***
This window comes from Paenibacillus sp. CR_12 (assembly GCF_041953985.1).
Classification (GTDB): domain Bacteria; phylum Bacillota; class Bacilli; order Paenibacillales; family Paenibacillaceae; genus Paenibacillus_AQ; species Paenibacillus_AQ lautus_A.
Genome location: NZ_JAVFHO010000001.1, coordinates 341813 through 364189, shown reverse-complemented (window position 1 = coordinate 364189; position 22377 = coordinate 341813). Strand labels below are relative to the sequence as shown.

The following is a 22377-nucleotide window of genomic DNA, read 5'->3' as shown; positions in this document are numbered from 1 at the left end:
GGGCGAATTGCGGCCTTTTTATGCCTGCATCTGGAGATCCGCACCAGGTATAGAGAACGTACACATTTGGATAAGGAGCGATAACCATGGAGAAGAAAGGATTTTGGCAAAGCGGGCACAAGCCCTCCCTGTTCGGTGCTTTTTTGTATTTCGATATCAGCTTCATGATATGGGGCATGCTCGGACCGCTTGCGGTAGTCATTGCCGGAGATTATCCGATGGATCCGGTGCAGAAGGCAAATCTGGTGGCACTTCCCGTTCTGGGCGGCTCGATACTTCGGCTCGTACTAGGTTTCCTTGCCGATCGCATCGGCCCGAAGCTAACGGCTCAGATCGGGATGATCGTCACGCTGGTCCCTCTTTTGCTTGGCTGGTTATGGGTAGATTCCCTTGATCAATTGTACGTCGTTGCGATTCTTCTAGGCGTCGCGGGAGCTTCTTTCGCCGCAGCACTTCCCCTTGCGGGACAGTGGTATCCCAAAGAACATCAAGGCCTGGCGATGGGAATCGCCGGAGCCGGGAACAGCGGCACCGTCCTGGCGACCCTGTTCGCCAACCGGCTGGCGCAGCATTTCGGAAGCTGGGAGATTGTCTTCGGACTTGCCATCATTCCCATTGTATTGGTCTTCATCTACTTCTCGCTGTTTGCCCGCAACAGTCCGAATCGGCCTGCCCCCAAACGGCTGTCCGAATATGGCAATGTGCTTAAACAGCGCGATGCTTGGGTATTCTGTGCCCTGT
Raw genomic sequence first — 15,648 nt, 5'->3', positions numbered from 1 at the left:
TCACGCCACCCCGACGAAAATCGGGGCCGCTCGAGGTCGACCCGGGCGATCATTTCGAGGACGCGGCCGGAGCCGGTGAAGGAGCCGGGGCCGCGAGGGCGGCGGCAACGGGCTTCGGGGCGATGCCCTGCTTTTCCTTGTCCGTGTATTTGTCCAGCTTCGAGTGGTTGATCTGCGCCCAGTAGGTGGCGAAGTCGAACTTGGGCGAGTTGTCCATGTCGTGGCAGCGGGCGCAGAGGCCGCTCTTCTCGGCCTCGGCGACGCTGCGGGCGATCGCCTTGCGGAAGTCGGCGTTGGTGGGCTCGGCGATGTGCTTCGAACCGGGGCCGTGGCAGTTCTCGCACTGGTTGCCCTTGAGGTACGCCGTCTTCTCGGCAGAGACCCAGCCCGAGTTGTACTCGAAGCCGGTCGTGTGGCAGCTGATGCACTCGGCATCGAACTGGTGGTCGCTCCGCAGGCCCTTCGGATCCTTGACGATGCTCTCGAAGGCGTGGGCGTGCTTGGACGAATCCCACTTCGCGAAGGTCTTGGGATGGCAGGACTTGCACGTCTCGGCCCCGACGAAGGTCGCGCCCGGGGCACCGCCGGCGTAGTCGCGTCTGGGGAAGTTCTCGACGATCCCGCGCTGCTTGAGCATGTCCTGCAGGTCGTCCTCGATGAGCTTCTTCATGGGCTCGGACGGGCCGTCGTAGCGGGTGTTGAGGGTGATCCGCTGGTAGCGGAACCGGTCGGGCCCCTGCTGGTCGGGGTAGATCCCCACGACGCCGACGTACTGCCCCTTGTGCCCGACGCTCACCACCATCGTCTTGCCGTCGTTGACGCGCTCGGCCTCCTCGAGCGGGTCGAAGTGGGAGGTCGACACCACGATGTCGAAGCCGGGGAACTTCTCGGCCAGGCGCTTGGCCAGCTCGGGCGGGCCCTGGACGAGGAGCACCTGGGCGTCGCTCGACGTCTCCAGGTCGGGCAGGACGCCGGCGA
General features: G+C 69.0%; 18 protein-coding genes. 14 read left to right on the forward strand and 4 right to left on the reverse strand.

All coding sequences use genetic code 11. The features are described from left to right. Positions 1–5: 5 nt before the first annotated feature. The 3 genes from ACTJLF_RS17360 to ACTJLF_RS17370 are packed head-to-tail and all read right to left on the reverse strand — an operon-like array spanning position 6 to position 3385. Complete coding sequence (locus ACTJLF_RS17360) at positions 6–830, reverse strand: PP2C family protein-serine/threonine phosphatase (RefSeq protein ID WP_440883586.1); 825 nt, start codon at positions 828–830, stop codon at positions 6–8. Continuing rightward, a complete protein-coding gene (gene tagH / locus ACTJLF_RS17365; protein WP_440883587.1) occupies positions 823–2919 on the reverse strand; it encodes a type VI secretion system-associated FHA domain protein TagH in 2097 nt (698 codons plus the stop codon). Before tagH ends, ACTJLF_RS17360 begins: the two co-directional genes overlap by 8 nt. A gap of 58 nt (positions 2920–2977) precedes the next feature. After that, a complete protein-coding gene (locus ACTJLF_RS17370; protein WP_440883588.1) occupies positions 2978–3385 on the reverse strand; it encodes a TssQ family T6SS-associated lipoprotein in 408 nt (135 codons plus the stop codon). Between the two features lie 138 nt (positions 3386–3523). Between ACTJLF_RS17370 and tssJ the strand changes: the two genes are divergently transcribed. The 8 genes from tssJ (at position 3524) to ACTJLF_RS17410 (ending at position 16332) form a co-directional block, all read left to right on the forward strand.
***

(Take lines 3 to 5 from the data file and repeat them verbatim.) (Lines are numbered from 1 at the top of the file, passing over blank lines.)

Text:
Genome location: NZ_JAVFHO010000001.1, coordinates 341813 through 364189, shown reverse-complemented (window position 1 = coordinate 364189; position 22377 = coordinate 341813). Strand labels below are relative to the sequence as shown.

The following is a 22377-nucleotide window of genomic DNA, read 5'->3' as shown; positions in this document are numbered from 1 at the left end:
GGGCGAATTGCGGCCTTTTTATGCCTGCATCTGGAGATCCGCACCAGGTATAGAGAACGTACACATTTGGATAAGGAGCGATAACCATGGAGAAGAAAGGATTTTGGCAAAGCGGGCACAAGCCCTCCCTGTTCGGTGCTTTTTTGTATTTCGATATCAGCTTCATGATATGGGGCATGCTCGGACCGCTTGCGGTAGTCATTGCCGGAGATTATCCGATGGATCCGGTGCAGAAGGCAAATCTGGTGGCACTTCCCGTTCTGGGCGGCTCGATACTTCGGCTCGTACTAGGTTTCCTTGCCGATCGCATCGGCCCGAAGCTAACGGCTCAGATCGGGATGATCGTCACGCTGGTCCCTCTTTTGCTTGGCTGGTTATGGGTAGATTCCCTTGATCAATTGTACGTCGTTGCGATTCTTCTAGGCGTCGCGGGAGCTTCTTTCGCCGCAGCACTTCCCCTTGCGGGACAGTGGTATCCCAAAGAACATCAAGGCCTGGCGATGGGAATCGCCGGAGCCGGGAACAGCGGCACCGTCCTGGCGACCCTGTTCGCCAACCGGCTGGCGCAGCATTTCGGAAGCTGGGAGATTGTCTTCGGACTTGCCATCATTCCCATTGTATTGGTCTTCATCTACTTCTCGCTGTTTGCCCGCAACAGTCCGAATCGGCCTGCCCCCAAACGGCTGTCCGAATATGGCAATGTGCTTAAACAGCGCGATGCTTGGGTATTCTGTGCCCTGT